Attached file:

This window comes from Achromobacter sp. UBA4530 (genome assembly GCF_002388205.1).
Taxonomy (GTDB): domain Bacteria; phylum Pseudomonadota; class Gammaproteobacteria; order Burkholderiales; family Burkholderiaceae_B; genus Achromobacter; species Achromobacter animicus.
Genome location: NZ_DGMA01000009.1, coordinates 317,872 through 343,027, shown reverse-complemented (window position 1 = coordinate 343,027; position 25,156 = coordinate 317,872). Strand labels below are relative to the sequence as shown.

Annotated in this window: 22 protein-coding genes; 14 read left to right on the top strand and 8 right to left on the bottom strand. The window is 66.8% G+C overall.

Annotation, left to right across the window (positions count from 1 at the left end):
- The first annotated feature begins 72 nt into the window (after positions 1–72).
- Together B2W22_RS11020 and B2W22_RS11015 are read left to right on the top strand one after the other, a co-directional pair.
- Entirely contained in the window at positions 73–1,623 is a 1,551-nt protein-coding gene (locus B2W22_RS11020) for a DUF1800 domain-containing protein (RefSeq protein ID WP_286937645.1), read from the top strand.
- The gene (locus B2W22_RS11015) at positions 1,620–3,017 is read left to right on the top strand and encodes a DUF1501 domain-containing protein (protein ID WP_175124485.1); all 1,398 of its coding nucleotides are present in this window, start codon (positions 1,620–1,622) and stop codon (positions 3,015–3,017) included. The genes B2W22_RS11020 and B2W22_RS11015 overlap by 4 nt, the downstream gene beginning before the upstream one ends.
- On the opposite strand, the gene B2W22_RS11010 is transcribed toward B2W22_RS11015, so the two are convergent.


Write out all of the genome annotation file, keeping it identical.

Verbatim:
This window comes from Achromobacter sp. UBA4530 (genome assembly GCF_002388205.1).
Taxonomy (GTDB): domain Bacteria; phylum Pseudomonadota; class Gammaproteobacteria; order Burkholderiales; family Burkholderiaceae_B; genus Achromobacter; species Achromobacter animicus.
Genome location: NZ_DGMA01000009.1, coordinates 317,872 through 343,027, shown reverse-complemented (window position 1 = coordinate 343,027; position 25,156 = coordinate 317,872). Strand labels below are relative to the sequence as shown.

Annotated in this window: 22 protein-coding genes; 14 read left to right on the top strand and 8 right to left on the bottom strand. The window is 66.8% G+C overall.

Annotation, left to right across the window (positions count from 1 at the left end):
- The first annotated feature begins 72 nt into the window (after positions 1–72).
- Together B2W22_RS11020 and B2W22_RS11015 are read left to right on the top strand one after the other, a co-directional pair.
- Entirely contained in the window at positions 73–1,623 is a 1,551-nt protein-coding gene (locus B2W22_RS11020) for a DUF1800 domain-containing protein (RefSeq protein ID WP_286937645.1), read from the top strand.
- The gene (locus B2W22_RS11015) at positions 1,620–3,017 is read left to right on the top strand and encodes a DUF1501 domain-containing protein (protein ID WP_175124485.1); all 1,398 of its coding nucleotides are present in this window, start codon (positions 1,620–1,622) and stop codon (positions 3,015–3,017) included. The genes B2W22_RS11020 and B2W22_RS11015 overlap by 4 nt, the downstream gene beginning before the upstream one ends.
- On the opposite strand, the gene B2W22_RS11010 is transcribed toward B2W22_RS11015, so the two are convergent.